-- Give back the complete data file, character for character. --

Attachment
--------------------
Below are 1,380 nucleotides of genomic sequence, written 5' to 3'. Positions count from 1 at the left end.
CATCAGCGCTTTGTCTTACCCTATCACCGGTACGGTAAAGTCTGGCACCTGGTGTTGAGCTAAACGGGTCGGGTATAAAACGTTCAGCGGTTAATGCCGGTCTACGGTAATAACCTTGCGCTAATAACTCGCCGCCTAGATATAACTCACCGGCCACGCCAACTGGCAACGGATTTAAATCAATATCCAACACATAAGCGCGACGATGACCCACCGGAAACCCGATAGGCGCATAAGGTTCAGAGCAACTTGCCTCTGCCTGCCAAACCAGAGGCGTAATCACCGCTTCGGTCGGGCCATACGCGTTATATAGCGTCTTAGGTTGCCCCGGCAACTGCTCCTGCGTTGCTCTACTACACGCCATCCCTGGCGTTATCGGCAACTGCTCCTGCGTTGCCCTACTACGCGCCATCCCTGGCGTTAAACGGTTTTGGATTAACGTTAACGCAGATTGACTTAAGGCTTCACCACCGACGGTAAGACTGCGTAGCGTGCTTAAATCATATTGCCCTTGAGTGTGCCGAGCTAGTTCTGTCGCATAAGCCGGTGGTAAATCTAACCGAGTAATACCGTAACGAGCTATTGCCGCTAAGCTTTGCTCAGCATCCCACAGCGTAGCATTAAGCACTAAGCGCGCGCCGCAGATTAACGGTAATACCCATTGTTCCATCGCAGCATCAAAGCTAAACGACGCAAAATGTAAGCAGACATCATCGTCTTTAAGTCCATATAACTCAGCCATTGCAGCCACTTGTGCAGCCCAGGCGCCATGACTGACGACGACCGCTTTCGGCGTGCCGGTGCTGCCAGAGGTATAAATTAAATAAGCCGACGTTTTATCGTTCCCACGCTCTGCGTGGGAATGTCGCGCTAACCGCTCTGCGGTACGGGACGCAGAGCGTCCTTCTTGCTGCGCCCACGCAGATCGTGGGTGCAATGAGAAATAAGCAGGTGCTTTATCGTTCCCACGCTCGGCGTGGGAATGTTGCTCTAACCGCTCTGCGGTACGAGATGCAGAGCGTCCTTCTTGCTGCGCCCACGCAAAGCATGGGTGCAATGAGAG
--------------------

Below are 1,380 nucleotides of genomic sequence, written 5' to 3'. Positions count from 1 at the left end.
CATCAGCGCTTTGTCTTACCCTATCACCGGTACGGTAAAGTCTGGCACCTGGTGTTGAGCTAAACGGGTCGGGTATAAAACGTTCAGCGGTTAATGCCGGTCTACGGTAATAACCTTGCGCTAATAACTCGCCGCCTAGATATAACTCACCGGCCACGCCAACTGGCAACGGATTTAAATCAATATCCAACACATAAGCGCGACGATGACCCACCGGAAACCCGATAGGCGCATAAGGTTCAGAGCAACTTGCCTCTGCCTGCCAAACCAGAGGCGTAATCACCGCTTCGGTCGGGCCATACGCGTTATATAGCGTCTTAGGTTGCCCCGGCAACTGCTCCTGCGTTGCTCTACTACACGCCATCCCTGGCGTTATCGGCAACTGCTCCTGCGTTGCCCTACTACGCGCCATCCCTGGCGTTAAACGGTTTTGGATTAACGTTAACGCAGATTGACTTAAGGCTTCACCACCGACGGTAAGACTGCGTAGCGTGCTTAAATCATATTGCCCTTGAGTGTGCCGAGCTAGTTCTGTCGCATAAGCCGGTGGTAAATCTAACCGAGTAATACCGTAACGAGCTATTGCCGCTAAGCTTTGCTCAGCATCCCACAGCGTAGCATTAAGCACTAAGCGCGCGCCGCAGATTAACGGTAATACCCATTGTTCCATCGCAGCATCAAAGCTAAACGACGCAAAATGTAAGCAGACATCATCGTCTTTAAGTCCATATAACTCAGCCATTGCAGCCACTTGTGCAGCCCAGGCGCCATGACTGACGACGACCGCTTTCGGCGTGCCGGTGCTGCCAGAGGTATAAATTAAATAAGCCGACGTTTTATCGTTCCCACGCTCTGCGTGGGAATGTCGCGCTAACCGCTCTGCGGTACGGGACGCAGAGCGTCCTTCTTGCTGCGCCCACGCAGATCGTGGGTGCAATGAGAAATAAGCAGGTGCTTTATCGTTCCCACGCTCGGCGTGGGAATGTTGCTCTAACCGCTCTGCGGTACGAGATGCAGAGCGTCCTTCTTGCTGCGCCCACGCAAAGCATGGGTGCAATGAGAG